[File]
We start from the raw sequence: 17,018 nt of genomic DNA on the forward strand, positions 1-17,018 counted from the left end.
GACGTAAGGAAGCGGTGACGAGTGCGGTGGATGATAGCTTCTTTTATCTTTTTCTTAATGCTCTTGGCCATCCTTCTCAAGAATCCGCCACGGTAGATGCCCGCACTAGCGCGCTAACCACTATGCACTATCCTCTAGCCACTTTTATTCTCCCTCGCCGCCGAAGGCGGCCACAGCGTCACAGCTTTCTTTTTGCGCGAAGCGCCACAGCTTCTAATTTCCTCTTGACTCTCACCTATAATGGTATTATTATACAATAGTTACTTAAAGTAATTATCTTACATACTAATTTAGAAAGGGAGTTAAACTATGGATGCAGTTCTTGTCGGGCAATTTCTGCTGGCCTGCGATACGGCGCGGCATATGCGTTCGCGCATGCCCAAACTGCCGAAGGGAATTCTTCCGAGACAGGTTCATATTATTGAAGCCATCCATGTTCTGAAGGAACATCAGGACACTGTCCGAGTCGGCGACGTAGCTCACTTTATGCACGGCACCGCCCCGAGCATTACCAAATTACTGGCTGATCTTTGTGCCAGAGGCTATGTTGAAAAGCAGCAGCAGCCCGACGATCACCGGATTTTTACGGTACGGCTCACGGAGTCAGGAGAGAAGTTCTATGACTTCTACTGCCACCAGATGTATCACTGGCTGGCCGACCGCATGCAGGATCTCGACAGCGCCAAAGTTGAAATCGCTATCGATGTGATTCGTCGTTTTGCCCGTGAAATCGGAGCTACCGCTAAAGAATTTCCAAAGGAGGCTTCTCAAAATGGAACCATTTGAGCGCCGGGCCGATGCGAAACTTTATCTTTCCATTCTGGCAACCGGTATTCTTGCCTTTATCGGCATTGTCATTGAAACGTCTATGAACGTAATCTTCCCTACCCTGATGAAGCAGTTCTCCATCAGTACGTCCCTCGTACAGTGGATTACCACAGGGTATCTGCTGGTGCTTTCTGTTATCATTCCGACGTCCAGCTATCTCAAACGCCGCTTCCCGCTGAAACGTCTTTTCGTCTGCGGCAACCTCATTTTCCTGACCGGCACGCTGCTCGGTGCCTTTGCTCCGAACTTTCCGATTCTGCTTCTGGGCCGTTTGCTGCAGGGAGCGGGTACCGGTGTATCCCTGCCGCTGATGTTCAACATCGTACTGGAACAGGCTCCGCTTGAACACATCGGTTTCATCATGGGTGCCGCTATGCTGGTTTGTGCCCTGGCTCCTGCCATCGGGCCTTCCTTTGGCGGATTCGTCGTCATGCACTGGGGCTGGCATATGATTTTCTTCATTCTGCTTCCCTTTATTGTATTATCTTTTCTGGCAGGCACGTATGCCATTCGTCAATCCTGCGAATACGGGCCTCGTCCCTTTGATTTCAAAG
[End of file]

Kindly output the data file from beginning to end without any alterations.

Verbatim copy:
We start from the raw sequence: 17,018 nt of genomic DNA on the forward strand, positions 1-17,018 counted from the left end.
GACGTAAGGAAGCGGTGACGAGTGCGGTGGATGATAGCTTCTTTTATCTTTTTCTTAATGCTCTTGGCCATCCTTCTCAAGAATCCGCCACGGTAGATGCCCGCACTAGCGCGCTAACCACTATGCACTATCCTCTAGCCACTTTTATTCTCCCTCGCCGCCGAAGGCGGCCACAGCGTCACAGCTTTCTTTTTGCGCGAAGCGCCACAGCTTCTAATTTCCTCTTGACTCTCACCTATAATGGTATTATTATACAATAGTTACTTAAAGTAATTATCTTACATACTAATTTAGAAAGGGAGTTAAACTATGGATGCAGTTCTTGTCGGGCAATTTCTGCTGGCCTGCGATACGGCGCGGCATATGCGTTCGCGCATGCCCAAACTGCCGAAGGGAATTCTTCCGAGACAGGTTCATATTATTGAAGCCATCCATGTTCTGAAGGAACATCAGGACACTGTCCGAGTCGGCGACGTAGCTCACTTTATGCACGGCACCGCCCCGAGCATTACCAAATTACTGGCTGATCTTTGTGCCAGAGGCTATGTTGAAAAGCAGCAGCAGCCCGACGATCACCGGATTTTTACGGTACGGCTCACGGAGTCAGGAGAGAAGTTCTATGACTTCTACTGCCACCAGATGTATCACTGGCTGGCCGACCGCATGCAGGATCTCGACAGCGCCAAAGTTGAAATCGCTATCGATGTGATTCGTCGTTTTGCCCGTGAAATCGGAGCTACCGCTAAAGAATTTCCAAAGGAGGCTTCTCAAAATGGAACCATTTGAGCGCCGGGCCGATGCGAAACTTTATCTTTCCATTCTGGCAACCGGTATTCTTGCCTTTATCGGCATTGTCATTGAAACGTCTATGAACGTAATCTTCCCTACCCTGATGAAGCAGTTCTCCATCAGTACGTCCCTCGTACAGTGGATTACCACAGGGTATCTGCTGGTGCTTTCTGTTATCATTCCGACGTCCAGCTATCTCAAACGCCGCTTCCCGCTGAAACGTCTTTTCGTCTGCGGCAACCTCATTTTCCTGACCGGCACGCTGCTCGGTGCCTTTGCTCCGAACTTTCCGATTCTGCTTCTGGGCCGTTTGCTGCAGGGAGCGGGTACCGGTGTATCCCTGCCGCTGATGTTCAACATCGTACTGGAACAGGCTCCGCTTGAACACATCGGTTTCATCATGGGTGCCGCTATGCTGGTTTGTGCCCTGGCTCCTGCCATCGGGCCTTCCTTTGGCGGATTCGTCGTCATGCACTGGGGCTGGCATATGATTTTCTTCATTCTGCTTCCCTTTATTGTATTATCTTTTCTGGCAGGCACGTATGCCATTCGTCAATCCTGCGAATACGGGCCTCGTCCCTTTGATTTCAAAG